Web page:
“There were no issues raised during this reporting period,” the report said.

The reporting period for the report was Jan. 1, 2010, to Dec. 31, 2012.

Paula A. DeSutter, assistant secretary of state for verification, compliance, and implementation during the George W. Bush administration, said the latest compliance report is disappointing.

“Among other failures is the absence of any analysis of possible Russian INF Treaty violations and the failure to assess whether Syrian chemical weapon use violates the 1925 Geneva Protocol which bans the use in war of ‘asphyxiating, poisonous or other gases, and of all analogous liquids, materials or devices,’” DeSutter said in an email.

“Such important noncompliance questions should be addressed, and, if necessary, the reporting period can be modified for such critical issues,” she added. “Congress should employ the many tools at their disposal to demand more rigor from the administration, and the Department of State in particular. I certainly would never have expected to get away with such a shoddy job.”

The first indications of a possible INF violation were raised by Rep. Michael R. Turner (R., Ohio), then-chairman of the Armed Services subcommittee on strategic forces, in a June 2012 letter to senior Obama administration national security officials. Turner questioned whether Russian strategic missile tests, including one in May 2012, were carried out in violation of the INF treaty.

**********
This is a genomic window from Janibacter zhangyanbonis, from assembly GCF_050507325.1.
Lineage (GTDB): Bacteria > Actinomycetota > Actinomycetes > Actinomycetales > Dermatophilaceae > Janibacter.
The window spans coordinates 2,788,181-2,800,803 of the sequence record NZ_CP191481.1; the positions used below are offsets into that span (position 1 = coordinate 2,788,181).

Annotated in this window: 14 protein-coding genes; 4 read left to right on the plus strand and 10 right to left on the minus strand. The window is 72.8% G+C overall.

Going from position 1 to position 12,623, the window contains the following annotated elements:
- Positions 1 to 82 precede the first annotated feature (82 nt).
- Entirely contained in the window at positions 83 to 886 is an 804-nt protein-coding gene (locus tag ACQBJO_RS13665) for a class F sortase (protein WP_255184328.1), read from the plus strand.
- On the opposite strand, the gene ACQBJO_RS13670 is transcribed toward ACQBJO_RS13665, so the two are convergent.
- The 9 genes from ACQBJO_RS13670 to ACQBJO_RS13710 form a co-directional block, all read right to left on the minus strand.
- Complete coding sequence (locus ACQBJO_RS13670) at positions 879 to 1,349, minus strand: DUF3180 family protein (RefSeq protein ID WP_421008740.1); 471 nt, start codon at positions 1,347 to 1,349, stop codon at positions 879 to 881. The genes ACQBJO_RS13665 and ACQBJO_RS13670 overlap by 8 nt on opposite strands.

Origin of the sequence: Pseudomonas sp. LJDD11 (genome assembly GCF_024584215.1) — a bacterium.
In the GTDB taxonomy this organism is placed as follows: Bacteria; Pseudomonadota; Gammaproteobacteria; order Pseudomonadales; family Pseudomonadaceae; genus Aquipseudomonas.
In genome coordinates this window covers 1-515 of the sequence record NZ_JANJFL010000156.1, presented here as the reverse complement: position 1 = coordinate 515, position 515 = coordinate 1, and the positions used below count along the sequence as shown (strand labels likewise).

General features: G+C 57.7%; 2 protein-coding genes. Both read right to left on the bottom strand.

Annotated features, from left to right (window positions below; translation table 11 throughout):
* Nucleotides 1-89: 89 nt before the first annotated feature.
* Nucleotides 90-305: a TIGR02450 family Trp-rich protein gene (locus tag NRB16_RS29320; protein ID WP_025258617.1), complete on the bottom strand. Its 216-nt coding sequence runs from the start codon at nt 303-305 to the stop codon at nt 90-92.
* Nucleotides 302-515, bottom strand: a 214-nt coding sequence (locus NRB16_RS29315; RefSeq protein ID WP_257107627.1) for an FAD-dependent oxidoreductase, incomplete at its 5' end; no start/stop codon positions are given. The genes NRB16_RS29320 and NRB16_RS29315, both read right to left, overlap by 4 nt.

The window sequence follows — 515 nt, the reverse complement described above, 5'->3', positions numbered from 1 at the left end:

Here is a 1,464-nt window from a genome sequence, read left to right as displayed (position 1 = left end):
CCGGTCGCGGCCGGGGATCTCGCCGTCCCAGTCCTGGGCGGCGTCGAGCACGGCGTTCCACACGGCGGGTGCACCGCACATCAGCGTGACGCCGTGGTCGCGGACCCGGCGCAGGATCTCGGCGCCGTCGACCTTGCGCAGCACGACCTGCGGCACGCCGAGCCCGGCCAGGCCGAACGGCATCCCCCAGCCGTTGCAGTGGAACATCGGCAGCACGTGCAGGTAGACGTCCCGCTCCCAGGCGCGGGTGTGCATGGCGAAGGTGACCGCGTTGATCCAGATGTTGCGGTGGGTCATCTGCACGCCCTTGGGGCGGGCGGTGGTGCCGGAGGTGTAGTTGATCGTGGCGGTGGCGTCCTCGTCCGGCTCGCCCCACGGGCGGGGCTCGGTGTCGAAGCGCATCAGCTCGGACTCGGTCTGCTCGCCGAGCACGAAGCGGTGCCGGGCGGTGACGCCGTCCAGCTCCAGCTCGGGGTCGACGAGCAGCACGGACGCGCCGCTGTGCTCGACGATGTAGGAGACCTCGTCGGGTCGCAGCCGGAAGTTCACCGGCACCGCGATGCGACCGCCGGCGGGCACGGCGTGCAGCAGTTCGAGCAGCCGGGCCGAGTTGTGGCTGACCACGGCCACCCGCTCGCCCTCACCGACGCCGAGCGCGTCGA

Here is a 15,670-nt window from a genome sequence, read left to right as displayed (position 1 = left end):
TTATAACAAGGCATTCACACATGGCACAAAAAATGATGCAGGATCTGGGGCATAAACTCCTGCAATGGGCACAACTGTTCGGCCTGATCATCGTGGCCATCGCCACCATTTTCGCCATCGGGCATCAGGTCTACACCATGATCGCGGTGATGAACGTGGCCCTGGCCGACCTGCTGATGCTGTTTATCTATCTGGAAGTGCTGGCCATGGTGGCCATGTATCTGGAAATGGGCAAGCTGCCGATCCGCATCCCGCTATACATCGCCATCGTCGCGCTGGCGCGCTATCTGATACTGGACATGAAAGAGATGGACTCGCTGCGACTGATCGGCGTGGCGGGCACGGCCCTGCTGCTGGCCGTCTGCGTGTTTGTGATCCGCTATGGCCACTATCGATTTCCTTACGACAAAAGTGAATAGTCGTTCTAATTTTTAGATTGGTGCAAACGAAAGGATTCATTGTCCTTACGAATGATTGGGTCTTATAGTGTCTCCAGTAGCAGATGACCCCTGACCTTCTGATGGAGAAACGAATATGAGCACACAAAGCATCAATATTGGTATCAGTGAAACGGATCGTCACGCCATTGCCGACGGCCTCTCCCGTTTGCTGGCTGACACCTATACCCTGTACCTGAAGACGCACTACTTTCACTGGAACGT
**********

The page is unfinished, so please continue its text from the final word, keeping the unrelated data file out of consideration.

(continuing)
Then last month intelligence officials at the NASIC concluded that Russia’s new Yars M missile was an INF missile with a range of less than 5,500 kilometers—the range covered by the INF treaty.

One intelligence official said the intelligence community concluded that a June 6 flight test was a new intermediate-range missile that Moscow classified as an ICBM to avoid being charged by the United States with a treaty violation.

Article VI of the INF treaty states that neither party shall “produce or flight-test any intermediate-range missiles or produce any stages of such missiles or any launchers of such missiles.”

Turner, in his letter, asked Director of National Intelligence James Clapper if Russia was working on missiles “in configurations that violate the INF treaty.”